Crops looking good, despite 
frigid nights

Peach buds at Clark Orchards east of Palisade show signs of having been nipped by frost during the cold nights this week. An employee at the orchard said that the actual damage to the crop won’t be known for about 10 days.

The cold snap that has accompanied the unseasonably wet April in the Grand Valley claimed another record Friday, as weather-watchers at Grand Junction Regional Airport reported a low temperature of 25—two degrees colder than the previous record, set April 19, 1975.

The back-to-back chilly nights—Thursday morning’s low of 24 was two degrees off the record—had many area fruit growers checking temperatures, running wind machines, spraying fruit trees and cranking up heaters.

In the cold snap’s wake, though, many growers were still optimistic about their potential crop yields.

“I think the peaches are probably fine,” said David Morton, owner of Morton’s Orchards on east Orchard Mesa, where temperatures are usually a bit warmer than in Palisade proper. “I’m not so sure about the apricots and cherries, though. I haven’t found a lot of live ones.”

Morton said he was up all night Thursday into Friday, running wind machines and the cold-sink systems that help protect his trees. He said the mercury dropped as low as 28 overnight Friday on his property.

Richard Skaer, at Z’s Orchards, said Friday his peaches “looked good,” especially his later-blooming varieties.

“It usually takes a little time to see what got froze and what didn’t. I was in pretty good shape going into last night,” Skaer said Friday. He measured a temperature drop to 26 degrees the night before, but said an increase in winds helped protect his trees.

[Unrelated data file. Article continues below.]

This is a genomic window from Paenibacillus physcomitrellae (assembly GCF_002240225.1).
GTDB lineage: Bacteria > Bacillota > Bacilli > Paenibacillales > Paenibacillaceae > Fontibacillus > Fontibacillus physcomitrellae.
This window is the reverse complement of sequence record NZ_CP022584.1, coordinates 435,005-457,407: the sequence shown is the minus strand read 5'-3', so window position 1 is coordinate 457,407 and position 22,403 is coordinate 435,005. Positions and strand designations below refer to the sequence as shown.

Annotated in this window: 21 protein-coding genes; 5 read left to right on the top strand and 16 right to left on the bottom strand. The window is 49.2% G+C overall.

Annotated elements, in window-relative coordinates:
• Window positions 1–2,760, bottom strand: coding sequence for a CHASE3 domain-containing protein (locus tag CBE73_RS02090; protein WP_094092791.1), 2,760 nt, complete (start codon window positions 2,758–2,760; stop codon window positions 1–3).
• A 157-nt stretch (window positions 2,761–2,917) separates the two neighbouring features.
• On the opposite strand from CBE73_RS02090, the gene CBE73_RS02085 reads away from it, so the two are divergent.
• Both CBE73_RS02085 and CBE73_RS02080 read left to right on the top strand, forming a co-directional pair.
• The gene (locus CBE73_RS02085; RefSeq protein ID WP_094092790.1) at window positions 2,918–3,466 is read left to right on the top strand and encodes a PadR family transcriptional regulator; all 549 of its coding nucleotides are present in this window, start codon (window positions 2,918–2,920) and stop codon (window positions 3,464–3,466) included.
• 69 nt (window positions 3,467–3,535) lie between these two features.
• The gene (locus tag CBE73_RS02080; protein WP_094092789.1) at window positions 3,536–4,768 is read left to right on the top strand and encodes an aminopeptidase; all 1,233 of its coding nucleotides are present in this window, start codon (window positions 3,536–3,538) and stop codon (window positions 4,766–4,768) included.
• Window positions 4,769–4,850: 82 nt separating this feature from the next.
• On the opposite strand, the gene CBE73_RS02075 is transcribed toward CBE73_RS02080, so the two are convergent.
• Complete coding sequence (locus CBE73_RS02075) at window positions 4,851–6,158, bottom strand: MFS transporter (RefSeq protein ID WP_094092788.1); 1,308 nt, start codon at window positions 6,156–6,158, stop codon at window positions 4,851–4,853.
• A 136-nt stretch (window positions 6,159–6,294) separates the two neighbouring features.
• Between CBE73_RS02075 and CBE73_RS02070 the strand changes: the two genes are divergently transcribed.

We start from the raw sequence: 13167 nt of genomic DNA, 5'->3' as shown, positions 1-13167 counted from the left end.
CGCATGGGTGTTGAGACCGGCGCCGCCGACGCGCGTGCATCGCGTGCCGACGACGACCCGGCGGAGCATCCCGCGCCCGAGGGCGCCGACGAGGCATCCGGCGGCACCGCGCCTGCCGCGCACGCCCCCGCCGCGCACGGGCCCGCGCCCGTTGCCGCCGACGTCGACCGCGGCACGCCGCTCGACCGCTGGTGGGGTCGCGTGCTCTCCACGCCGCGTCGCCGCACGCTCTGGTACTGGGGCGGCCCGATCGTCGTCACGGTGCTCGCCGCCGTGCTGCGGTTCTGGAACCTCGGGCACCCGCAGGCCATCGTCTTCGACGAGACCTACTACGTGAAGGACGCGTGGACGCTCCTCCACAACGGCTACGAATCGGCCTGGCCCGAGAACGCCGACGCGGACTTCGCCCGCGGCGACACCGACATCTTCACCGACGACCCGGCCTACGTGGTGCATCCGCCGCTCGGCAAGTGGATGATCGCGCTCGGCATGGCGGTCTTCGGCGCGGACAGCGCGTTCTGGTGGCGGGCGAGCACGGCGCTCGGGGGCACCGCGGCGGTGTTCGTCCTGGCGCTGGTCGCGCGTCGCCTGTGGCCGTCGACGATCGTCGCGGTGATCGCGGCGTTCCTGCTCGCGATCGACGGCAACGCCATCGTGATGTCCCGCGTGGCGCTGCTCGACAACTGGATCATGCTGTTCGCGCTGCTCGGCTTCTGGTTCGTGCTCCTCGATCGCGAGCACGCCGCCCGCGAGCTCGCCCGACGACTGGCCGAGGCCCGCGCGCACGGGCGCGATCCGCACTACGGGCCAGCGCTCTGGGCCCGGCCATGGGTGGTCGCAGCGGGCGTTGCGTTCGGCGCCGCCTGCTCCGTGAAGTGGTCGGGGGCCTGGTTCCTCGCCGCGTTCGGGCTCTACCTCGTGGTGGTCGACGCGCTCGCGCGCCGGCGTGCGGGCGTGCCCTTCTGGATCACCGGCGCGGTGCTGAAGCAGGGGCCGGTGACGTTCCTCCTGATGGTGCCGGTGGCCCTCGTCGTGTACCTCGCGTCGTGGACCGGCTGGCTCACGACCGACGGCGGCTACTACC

Theresa High, co-owner of High Country Orchards and Vineyards on east Orchard Mesa, said they ran their wind machines for about an hour and half Thursday into Friday, but the “free wind” that blew in after that meant they could shut them down.

High also was optimistic about the potential peach crop.

“We still have more buds that haven’t opened yet, so that’s a good thing. The later spring is helping us out,” she said. “I’m sure there’s damage, but we won’t really know until probably next week when things really warm up and we start to see what falls off.”

“But I would say we still have potential for a full crop,” she said about her orchard’s peaches. Her apricots and cherries are likely doomed, though.

Lower in Palisade, at Aloha Organic Fruit, grower Steven Sherer said the past few nights have been “rough.” But the fact that many of his trees aren’t yet at full bloom has him optimistic for a decent crop.

“Everything that was pretty much at full bloom we might have lost. But there’s still the potential for a good fruit crop,” Sherer said.

Not all the area’s growers are as upbeat. Tarrin Miller, manager of Red Barn Farm and Gardens, also called the past few days “rough,” but said she is anticipating a much smaller peach crop than some other growers.

“We had that hard freeze when it snowed, and that’s when we lost most of it. But we’re hoping to have about 20 percent still,” she said.

“All of our early ones, the early reds, they’re all gone,” Miller said, adding that the later-blooming New Havens were the ones they’re “holding onto” at this point.

Red Barn lost its apricots earlier this season, Miller said. She also said she’s spoken with some area cherry growers who were pessimistic about this year’s crop. “We’re hoping that Paonia, since they bloom later, might have a better supply (of cherries) this year,” she said.


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